I’m crap at making decisions. Not big decisions. I’m quite good at those. I can move cities within two weeks of the idea first occurring to me (I’ve done it twice). And I’m nimble in a crisis. No, it’s the banal ones that bog me down, like deciding what to eat.

Food ordering can see me spiral into existential paralysis. It’s got worse recently. On Monday I spent 10 minutes dissecting a breakfast menu. I finally ordered spelt toast with avocado, watched the waiter put the order in to the kitchen, and leapt up and asked to change it to porridge. I then got food envy when the baked eggs arrived at the next table. And so ordered a side serve of spelt. No avocado. If you can follow the logic. I know the waiter didn’t.

My sense is that this is quite a female affliction. Yes, it’s a gross generalisation that, quite frankly, I’m unable to support with a succinct evolutionary theory about how primitive man hunted wildebeest on grassy savannahs and that’s why your husband can’t find the butter in the fridge. I can only say, with eight years of food industry experience behind me, I’ve seen a lot of women do what I do. We also suggest, “sharing a whole heap of small things”, which essentially dilutes decisions, or, as my friend Nadine helpfully noted (because I’d be reluctant to own this myself), “we just ask the bloke to order for us”.

What a terribly bourgeois dilemma, you might say. You’d be right. And of course, toast or porridge, who bloody cares! But this paralysis, in whatever piffy guise it takes (morning wardrobe meltdowns, everyday workplace ruts), points to a broader malaise. I call it perfect decision syndrome.

Like many conditioned A-types, I’ve walked this earth convinced perfect decisions exist out there – always, already. They’re simply waiting to be “made” or accessed via cleverly sought-out advice, concerted research, pro and con lists and consulting yahooanswers.com. When you believe that perfect decisions exist it can seem everyone else is making perfect decisions, or decisions perfectly, in that they actually make them, seem happy with them and move on from them. This has always made me feel so isolated; how do all these other folk cut a clear path to the right choice? When God was handing out the ability to spot a decisive path amidst the rabble of flaccid outcomes, where the hell was I? (I’m guessing, standing in front of a blackboard menu strung out between, um, pea and ham soup and, er, the beef bourguignon.)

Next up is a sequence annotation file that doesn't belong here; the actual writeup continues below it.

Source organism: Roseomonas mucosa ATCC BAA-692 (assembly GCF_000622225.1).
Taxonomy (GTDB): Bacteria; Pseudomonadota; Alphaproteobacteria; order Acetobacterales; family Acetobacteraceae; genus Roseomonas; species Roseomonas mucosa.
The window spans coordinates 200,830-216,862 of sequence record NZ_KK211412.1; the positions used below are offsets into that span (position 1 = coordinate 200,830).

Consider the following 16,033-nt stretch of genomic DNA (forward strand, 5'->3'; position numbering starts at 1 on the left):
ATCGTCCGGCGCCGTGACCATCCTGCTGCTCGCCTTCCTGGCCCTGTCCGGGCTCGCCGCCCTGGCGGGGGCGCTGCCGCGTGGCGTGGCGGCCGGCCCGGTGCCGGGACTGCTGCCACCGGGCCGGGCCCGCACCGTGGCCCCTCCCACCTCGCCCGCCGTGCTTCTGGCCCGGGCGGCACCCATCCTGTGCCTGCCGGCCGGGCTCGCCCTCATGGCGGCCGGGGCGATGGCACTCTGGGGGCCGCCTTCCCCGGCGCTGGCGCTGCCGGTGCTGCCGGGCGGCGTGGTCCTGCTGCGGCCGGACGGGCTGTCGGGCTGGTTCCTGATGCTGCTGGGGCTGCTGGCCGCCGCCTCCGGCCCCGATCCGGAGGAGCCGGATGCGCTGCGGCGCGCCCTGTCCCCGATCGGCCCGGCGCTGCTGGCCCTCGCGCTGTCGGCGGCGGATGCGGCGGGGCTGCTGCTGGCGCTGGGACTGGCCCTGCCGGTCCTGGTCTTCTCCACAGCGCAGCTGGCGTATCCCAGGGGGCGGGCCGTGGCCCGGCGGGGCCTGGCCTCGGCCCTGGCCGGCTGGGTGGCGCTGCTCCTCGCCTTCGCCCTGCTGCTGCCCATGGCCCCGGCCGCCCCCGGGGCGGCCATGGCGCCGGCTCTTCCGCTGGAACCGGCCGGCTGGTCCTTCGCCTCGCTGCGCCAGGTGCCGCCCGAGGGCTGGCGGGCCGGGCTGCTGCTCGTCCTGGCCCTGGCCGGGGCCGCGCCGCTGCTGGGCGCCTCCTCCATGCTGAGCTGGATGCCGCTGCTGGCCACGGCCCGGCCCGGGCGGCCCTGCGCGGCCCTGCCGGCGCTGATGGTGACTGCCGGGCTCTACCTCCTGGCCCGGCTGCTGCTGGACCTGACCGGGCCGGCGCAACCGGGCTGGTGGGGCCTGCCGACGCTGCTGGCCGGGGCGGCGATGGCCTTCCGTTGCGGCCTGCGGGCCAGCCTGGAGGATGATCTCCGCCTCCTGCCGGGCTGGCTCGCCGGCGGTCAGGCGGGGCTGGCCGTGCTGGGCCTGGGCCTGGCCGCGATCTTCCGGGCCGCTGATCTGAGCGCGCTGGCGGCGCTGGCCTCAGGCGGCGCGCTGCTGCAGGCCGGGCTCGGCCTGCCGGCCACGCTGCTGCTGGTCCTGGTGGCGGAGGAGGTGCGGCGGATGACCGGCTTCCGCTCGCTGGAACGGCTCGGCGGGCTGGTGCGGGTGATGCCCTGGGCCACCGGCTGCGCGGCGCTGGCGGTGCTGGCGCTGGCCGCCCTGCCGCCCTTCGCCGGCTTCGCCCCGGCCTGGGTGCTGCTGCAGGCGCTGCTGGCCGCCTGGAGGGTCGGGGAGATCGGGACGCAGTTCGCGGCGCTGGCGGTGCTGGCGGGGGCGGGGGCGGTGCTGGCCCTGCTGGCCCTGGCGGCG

Good decision making has become big business lately. There’s been xx’ The Paradox of Choice , Malcolm Gladwell’s Blink and Gerd Gigerenzer’s Gut Feelings, all of which argue that decision making has, thank you very much, become harder due to too much choice. And that snap judgments are more effective than rationally weighing up countless options. Thing is, such theories still imply there’s a perfect decision “out there” to be made, or accessed, albeit via nebulous concepts such as intuition. Which sends your average decision tail-spinner in even tighter circles.

But do perfect decisions exist? This was a quandary I had to solve this week before I could be let loose on another cafe.

It occurred to me I’d already been given the answer a few years back when I was editor of Cosmopolitan. I’d gone to see publishing doyenne Pat Ingram, who, incidentally, left the industry this month after xx years, with a cover image dilemma. Angelina in red dress or Angelina in green dress… or some such. I was in a decision rut. Pat proffered this: if you’re tossing between two options, just choose one. Presumably, she said, they’re both (almost equally) good options if you’re considering them so closely in the first place. So just decide. Bham! It doesn’t matter which. What matters – and here’s the bit to sit up straight for – is the conviction with which you do it.

When you decide with conviction everyone around you becomes convinced it was the right decision.  The graphic artist will be enlisted in your choice and then feel positively inclined to make Angelina in green (or whatever) look superb, indeed the best. The subbing team will join the progressive party with sparkling coverlines. And so on. Everything and everyone will flow toward it being the right decision. It just always, already does.

Now, the red dress option might have been the better option, if all considerations were meticulously assessed and plotted in some monolithic flowchart. But it doesn’t matter.  The point is, (again, sit up straight), whatever you decide will always become the best option because you chose it. Decisions become perfect only when you make the decision. Whatever that turns out to be.

And the cacciatore is the best decision. However it turns out to be.  Which makes me feel like carrot cake.

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